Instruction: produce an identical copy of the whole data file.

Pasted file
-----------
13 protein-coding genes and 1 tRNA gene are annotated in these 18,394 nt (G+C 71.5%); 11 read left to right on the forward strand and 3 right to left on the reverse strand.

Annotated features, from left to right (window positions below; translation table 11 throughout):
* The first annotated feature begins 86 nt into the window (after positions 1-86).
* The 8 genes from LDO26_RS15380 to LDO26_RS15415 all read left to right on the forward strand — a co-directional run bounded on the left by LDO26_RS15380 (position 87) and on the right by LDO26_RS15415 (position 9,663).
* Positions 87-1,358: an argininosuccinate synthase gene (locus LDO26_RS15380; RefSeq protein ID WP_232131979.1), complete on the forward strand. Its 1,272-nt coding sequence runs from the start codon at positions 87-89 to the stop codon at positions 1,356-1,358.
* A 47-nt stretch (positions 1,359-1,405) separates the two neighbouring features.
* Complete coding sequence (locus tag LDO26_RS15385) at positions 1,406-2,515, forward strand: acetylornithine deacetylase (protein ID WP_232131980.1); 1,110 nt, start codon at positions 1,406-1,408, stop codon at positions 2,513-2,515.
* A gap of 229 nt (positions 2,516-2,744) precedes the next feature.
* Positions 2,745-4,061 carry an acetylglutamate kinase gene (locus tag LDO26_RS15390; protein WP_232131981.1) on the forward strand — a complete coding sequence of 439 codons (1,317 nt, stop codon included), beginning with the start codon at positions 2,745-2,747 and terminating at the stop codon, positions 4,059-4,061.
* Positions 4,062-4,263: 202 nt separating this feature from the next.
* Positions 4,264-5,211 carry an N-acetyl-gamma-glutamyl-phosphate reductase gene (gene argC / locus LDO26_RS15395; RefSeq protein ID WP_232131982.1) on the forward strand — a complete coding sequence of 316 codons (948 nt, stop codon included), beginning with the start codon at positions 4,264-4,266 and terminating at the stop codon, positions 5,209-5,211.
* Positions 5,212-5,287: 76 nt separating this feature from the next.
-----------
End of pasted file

13 protein-coding genes and 1 tRNA gene are annotated in these 18,394 nt (G+C 71.5%); 11 read left to right on the forward strand and 3 right to left on the reverse strand.

Annotated features, from left to right (window positions below; translation table 11 throughout):
* The first annotated feature begins 86 nt into the window (after positions 1-86).
* The 8 genes from LDO26_RS15380 to LDO26_RS15415 all read left to right on the forward strand — a co-directional run bounded on the left by LDO26_RS15380 (position 87) and on the right by LDO26_RS15415 (position 9,663).
* Positions 87-1,358: an argininosuccinate synthase gene (locus LDO26_RS15380; RefSeq protein ID WP_232131979.1), complete on the forward strand. Its 1,272-nt coding sequence runs from the start codon at positions 87-89 to the stop codon at positions 1,356-1,358.
* A 47-nt stretch (positions 1,359-1,405) separates the two neighbouring features.
* Complete coding sequence (locus tag LDO26_RS15385) at positions 1,406-2,515, forward strand: acetylornithine deacetylase (protein ID WP_232131980.1); 1,110 nt, start codon at positions 1,406-1,408, stop codon at positions 2,513-2,515.
* A gap of 229 nt (positions 2,516-2,744) precedes the next feature.
* Positions 2,745-4,061 carry an acetylglutamate kinase gene (locus tag LDO26_RS15390; protein WP_232131981.1) on the forward strand — a complete coding sequence of 439 codons (1,317 nt, stop codon included), beginning with the start codon at positions 2,745-2,747 and terminating at the stop codon, positions 4,059-4,061.
* Positions 4,062-4,263: 202 nt separating this feature from the next.
* Positions 4,264-5,211 carry an N-acetyl-gamma-glutamyl-phosphate reductase gene (gene argC / locus LDO26_RS15395; RefSeq protein ID WP_232131982.1) on the forward strand — a complete coding sequence of 316 codons (948 nt, stop codon included), beginning with the start codon at positions 4,264-4,266 and terminating at the stop codon, positions 5,209-5,211.
* Positions 5,212-5,287: 76 nt separating this feature from the next.